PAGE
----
Ignatius, bishop of Antioch (lived 30-107), wrote of the primacy of the Church of Rome: “….the Church which is beloved and enlightened by the will of Him that willeth all things which are according to the love of Jesus Christ our God, which also presides in the place of the region of the Romans, worthy of God, worthy of honour, worthy of the highest happiness, worthy of praise, worthy of obtaining her every desire, worthy of being deemed holy, and which presides over love, named from Christ, and from the Father…” (Introduction to Ep to the Romans; ch iii).

Cyprian (200-258 AD) wrote, “For first of all the Lord gave that power to Peter, upon whom He built the Church, and whence He appointed and showed the source of unity – the power, namely, that whatsoever he loosed on earth should be loosed in heaven” (“The Epistles of Cyprian – Epistle LXXII: To Jubaianus, Concerning the Baptism of Heretics”; Ante Nicene Fathers Vol 5, chap 7, p 381).

And we should point out the obvious, that Jesus didn’t leave us a book, he left us his Church.  He didn’t say “I will give you a book that will contain all you need to know, and which will be your only authority”; he said “I will build my church, and the gates of hell shall not prevail against it” (Matt 16:18).  And St Paul wrote: “….the house of God, which is the church of the living God, the pillar and ground of the truth (1 Tim 3:15).  Thus, the Church, by virtue of the activity of Christ in building her, and by the statement here of St. Paul, is infallible in its preservation and explanation of the Scriptures as handed down to us from bishop down to bishop,  i.e. by Apostolic Succession.

The Church was established and growing and courageously facing persecution and martyrdom without having the New Testament as we know it (although the NT documents were in circulation, along with other edifying documents, but also with corrupted copies of NT documents, and pseudo gospels, acts and epistles teaching Gnostic heresy); but they had the teaching of the Church handed down by the succession of bishops, and also contained in formulae like the Apostles’ Creed (see also examples in 1 Cor 15:3-8; 1 Tim 3:16), the liturgies, and in Tradition (2 Thess 2:14; 3:6).  Their authority was not “scripture alone” but the Rule of Faith as found in Scripture and Tradition as taught by the Apostles and the Church.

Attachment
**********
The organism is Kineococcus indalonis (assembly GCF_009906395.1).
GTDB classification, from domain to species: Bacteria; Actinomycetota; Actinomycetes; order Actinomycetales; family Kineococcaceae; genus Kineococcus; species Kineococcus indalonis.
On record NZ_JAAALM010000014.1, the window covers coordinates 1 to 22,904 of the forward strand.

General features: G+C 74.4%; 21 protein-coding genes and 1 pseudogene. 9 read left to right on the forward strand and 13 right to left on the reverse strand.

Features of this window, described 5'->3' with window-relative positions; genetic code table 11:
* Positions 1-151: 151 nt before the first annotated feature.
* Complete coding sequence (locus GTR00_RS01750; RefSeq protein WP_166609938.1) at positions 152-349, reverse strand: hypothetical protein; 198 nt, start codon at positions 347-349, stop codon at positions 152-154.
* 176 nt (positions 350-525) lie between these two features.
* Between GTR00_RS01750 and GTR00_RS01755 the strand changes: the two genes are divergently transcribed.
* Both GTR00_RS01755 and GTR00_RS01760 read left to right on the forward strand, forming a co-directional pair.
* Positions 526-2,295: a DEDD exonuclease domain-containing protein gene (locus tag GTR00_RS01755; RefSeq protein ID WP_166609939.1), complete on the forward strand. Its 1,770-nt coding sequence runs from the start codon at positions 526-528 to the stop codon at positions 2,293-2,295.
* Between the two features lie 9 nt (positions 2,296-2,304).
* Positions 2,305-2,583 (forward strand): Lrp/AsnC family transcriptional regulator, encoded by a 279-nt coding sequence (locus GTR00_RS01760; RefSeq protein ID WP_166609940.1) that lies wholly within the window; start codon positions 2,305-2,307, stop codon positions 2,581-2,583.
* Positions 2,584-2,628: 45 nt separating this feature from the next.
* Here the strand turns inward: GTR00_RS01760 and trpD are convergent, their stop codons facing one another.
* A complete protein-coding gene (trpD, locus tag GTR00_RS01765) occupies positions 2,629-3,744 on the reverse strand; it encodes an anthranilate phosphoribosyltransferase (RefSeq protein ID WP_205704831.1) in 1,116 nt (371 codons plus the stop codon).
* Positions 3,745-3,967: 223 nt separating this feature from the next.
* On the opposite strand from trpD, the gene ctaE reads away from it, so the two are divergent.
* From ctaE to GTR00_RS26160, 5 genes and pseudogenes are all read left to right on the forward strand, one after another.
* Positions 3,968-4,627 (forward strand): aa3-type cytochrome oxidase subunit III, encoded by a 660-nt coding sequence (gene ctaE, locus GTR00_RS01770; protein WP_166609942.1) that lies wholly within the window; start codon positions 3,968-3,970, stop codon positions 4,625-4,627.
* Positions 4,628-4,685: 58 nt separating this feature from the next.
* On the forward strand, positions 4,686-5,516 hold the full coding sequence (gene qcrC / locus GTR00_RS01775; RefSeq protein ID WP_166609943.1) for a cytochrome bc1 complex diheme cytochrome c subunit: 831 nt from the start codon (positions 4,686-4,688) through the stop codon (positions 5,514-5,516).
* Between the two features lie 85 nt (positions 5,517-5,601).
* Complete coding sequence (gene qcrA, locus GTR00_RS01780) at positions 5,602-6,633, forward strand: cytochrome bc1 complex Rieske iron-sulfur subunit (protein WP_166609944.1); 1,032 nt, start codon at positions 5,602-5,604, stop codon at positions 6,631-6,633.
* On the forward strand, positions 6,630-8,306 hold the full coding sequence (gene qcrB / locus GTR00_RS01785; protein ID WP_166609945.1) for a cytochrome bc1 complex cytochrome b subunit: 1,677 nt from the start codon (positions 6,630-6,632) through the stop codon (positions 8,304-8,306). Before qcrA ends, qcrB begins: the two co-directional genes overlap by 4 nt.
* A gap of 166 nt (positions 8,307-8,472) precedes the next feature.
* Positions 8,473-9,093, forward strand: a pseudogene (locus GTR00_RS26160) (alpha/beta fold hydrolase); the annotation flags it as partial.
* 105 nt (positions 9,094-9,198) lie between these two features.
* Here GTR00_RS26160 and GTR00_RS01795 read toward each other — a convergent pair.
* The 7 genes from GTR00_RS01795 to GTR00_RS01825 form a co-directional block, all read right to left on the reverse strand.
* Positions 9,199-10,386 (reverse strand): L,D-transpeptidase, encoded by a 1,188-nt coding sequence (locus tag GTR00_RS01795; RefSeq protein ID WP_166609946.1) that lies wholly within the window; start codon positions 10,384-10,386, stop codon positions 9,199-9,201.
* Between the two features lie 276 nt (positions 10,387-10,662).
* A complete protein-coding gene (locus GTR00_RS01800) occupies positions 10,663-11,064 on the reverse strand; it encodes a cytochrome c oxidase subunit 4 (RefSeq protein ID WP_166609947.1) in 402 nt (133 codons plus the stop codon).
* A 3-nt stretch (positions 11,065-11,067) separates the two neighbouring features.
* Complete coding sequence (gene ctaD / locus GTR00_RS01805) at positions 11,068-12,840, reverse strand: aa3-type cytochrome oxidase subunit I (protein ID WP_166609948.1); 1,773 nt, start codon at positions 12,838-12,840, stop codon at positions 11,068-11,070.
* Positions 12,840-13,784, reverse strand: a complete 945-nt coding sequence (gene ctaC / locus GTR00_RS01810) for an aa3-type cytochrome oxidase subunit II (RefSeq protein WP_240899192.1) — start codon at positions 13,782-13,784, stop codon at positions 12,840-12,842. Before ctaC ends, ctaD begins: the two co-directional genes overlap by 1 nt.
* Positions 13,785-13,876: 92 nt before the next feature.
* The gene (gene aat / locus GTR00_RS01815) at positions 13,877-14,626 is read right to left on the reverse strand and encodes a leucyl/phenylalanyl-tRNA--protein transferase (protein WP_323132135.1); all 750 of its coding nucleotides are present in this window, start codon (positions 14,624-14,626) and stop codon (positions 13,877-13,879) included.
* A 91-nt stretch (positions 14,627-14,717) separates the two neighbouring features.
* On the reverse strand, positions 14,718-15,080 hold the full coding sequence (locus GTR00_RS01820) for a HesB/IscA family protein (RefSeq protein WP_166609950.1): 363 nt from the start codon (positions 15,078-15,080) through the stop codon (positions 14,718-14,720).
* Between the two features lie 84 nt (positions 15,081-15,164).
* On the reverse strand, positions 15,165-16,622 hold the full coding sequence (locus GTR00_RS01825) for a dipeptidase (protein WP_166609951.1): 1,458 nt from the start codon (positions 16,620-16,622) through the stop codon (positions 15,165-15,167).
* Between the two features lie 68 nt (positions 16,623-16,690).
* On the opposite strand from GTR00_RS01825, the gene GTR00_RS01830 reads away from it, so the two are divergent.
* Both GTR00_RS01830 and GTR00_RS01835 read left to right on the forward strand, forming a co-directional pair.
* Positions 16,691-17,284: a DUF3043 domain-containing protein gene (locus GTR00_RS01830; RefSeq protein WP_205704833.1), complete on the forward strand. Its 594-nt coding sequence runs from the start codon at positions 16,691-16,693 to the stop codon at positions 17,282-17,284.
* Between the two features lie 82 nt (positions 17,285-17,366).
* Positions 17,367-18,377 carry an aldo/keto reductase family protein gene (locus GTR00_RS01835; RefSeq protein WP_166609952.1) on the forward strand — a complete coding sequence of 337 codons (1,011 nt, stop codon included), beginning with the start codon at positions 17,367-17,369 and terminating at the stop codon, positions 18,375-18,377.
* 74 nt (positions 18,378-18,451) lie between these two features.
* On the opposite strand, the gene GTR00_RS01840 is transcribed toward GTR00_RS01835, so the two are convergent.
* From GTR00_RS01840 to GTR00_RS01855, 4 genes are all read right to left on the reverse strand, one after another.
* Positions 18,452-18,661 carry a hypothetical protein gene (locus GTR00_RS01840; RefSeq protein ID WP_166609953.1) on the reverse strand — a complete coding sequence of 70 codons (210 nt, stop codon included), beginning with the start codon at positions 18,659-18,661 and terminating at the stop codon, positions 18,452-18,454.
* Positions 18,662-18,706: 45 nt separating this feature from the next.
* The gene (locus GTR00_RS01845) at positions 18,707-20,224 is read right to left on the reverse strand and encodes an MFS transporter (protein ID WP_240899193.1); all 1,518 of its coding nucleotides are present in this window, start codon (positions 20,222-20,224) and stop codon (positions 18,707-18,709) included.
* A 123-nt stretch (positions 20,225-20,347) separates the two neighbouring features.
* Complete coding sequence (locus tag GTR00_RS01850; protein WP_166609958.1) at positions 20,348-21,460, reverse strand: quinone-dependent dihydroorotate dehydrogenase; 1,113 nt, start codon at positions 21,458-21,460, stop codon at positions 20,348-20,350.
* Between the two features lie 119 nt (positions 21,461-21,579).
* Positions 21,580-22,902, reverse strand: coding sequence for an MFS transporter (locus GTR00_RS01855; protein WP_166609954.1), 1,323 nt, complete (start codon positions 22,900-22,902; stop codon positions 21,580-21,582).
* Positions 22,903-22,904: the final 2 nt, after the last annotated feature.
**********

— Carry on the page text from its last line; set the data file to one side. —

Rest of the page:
The authority of the Catholic Church

St Francis de Sales went to the Chablais region in France, which had a population of about 72,000 people, about 60 years after it had become Protestant through the enforcement of the Reformed Faith on the people by the Calvinists.  He wrote a series of tracts which he distributed throughout the district.  Consequently, after about 4 years almost the entire population had returned to the Catholic Church.  This quote is from one of his tracts:

“To say that the whole of Christendom has failed, that the whole [Catholic] Church has erred, and all truth disappeared, – what is this but to say that Our Lord has abandoned his Church, has broken the sacred tie of marriage he had contracted with her?  And to put forward a new Church, – is it not to attempt to thrust upon this sacred and holy Husband a second wife?  This is what the ministers [i.e. the Reformers] of the pretended church have undertaken; this is what they boast of having done; this has been the aim of their discourses, their designs, their writings” (St Francis de Sales “The Catholic Controversy” publ. Tan Books 1989, page 12).